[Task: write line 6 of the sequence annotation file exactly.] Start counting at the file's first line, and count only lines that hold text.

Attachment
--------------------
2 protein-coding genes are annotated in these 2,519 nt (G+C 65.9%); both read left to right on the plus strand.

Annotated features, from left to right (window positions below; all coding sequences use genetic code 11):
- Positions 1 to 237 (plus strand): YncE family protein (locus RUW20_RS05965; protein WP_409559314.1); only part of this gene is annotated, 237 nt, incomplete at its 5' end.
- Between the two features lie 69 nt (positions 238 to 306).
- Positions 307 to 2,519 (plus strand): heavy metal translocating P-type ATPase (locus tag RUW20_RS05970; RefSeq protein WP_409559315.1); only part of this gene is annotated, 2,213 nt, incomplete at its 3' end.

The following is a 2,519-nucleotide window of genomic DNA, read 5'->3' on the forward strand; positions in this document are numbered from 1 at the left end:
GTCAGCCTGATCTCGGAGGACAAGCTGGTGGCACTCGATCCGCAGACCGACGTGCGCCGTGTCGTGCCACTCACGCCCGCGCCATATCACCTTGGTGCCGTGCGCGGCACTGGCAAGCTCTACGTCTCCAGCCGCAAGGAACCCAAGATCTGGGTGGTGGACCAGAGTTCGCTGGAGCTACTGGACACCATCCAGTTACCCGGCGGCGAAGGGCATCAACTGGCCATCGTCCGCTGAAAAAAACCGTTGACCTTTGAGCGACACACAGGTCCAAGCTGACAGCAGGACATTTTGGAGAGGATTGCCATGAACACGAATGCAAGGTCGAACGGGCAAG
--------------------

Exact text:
The following is a 2,519-nucleotide window of genomic DNA, read 5'->3' on the forward strand; positions in this document are numbered from 1 at the left end: